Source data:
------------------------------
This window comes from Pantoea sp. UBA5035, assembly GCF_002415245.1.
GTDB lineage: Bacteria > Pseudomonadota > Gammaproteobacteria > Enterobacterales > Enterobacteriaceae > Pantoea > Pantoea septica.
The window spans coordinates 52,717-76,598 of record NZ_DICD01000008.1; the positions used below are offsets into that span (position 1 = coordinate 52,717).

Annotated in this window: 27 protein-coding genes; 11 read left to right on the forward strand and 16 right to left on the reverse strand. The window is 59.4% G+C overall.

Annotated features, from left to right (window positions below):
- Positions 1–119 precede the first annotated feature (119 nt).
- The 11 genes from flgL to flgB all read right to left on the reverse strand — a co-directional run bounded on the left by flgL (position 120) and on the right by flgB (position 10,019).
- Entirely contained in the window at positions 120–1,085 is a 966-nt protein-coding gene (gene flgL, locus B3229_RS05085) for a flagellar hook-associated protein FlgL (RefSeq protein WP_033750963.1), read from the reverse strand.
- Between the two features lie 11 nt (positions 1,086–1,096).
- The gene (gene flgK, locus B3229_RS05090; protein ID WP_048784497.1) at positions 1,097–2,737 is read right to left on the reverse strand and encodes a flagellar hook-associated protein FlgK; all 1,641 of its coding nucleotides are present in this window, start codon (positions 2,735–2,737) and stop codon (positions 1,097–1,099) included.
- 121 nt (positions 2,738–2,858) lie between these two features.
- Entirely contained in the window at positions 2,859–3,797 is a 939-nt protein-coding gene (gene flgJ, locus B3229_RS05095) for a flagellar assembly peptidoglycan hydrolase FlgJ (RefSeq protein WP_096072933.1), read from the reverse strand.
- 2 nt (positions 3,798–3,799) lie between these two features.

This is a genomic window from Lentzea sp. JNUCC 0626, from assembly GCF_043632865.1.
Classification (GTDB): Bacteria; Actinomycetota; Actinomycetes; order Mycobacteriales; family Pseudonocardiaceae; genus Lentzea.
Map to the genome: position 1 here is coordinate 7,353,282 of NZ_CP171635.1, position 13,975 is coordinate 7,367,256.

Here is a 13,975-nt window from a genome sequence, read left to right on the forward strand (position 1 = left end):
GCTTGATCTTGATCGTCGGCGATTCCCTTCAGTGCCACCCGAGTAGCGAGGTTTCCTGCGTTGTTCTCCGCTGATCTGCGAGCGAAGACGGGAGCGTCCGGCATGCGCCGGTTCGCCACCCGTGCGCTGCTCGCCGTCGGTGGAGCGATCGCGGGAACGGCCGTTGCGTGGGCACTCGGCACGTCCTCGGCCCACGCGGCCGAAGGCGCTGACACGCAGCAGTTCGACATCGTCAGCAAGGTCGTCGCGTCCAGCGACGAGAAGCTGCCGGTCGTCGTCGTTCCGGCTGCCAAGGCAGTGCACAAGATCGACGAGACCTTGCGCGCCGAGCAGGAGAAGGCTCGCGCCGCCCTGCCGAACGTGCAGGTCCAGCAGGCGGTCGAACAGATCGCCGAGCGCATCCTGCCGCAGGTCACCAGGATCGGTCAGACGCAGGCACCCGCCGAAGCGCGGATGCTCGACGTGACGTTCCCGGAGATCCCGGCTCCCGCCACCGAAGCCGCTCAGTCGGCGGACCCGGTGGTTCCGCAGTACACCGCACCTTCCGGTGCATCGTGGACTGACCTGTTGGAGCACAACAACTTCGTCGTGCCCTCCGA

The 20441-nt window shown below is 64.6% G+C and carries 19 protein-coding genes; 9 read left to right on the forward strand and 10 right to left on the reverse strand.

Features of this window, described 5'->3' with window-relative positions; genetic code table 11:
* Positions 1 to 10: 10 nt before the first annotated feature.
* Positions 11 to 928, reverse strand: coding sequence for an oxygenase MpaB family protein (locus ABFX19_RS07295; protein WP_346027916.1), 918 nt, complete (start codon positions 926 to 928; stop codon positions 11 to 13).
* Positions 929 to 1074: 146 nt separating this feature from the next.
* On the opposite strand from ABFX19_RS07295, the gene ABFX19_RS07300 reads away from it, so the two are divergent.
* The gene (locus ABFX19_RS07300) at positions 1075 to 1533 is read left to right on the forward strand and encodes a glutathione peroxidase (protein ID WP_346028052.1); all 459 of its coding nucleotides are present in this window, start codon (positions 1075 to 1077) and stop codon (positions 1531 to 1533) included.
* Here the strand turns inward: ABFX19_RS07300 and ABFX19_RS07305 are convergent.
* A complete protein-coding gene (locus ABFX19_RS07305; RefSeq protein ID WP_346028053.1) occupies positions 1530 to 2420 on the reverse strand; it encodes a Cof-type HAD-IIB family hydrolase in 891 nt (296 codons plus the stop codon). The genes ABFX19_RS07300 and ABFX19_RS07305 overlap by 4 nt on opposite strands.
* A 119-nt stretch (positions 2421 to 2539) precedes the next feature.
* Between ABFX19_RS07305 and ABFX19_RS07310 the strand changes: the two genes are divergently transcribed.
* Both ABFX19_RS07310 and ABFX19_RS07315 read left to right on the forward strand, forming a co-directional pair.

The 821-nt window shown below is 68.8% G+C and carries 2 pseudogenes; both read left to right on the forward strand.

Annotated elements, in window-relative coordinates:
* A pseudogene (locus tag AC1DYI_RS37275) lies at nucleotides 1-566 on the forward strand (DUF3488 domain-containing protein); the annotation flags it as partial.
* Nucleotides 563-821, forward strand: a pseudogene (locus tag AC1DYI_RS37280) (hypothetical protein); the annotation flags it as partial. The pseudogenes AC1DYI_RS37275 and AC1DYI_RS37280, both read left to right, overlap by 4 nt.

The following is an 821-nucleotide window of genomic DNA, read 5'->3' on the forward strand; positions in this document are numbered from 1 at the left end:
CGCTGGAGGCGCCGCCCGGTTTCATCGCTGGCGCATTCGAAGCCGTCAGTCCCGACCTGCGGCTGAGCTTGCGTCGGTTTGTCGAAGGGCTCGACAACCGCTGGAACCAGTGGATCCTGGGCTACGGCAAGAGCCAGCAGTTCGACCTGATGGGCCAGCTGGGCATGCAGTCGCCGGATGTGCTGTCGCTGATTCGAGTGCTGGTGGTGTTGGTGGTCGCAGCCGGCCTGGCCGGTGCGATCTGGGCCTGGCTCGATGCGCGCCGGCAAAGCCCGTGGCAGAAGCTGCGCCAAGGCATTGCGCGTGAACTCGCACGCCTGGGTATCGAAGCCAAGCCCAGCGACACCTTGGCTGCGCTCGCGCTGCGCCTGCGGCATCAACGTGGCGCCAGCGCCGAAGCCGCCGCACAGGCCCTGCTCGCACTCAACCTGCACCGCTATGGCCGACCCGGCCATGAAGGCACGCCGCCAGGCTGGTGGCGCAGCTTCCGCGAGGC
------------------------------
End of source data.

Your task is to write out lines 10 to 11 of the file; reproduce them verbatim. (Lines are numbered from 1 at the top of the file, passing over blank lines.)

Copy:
- The gene (gene flgK, locus B3229_RS05090; protein ID WP_048784497.1) at positions 1,097–2,737 is read right to left on the reverse strand and encodes a flagellar hook-associated protein FlgK; all 1,641 of its coding nucleotides are present in this window, start codon (positions 2,735–2,737) and stop codon (positions 1,097–1,099) included.
- 121 nt (positions 2,738–2,858) lie between these two features.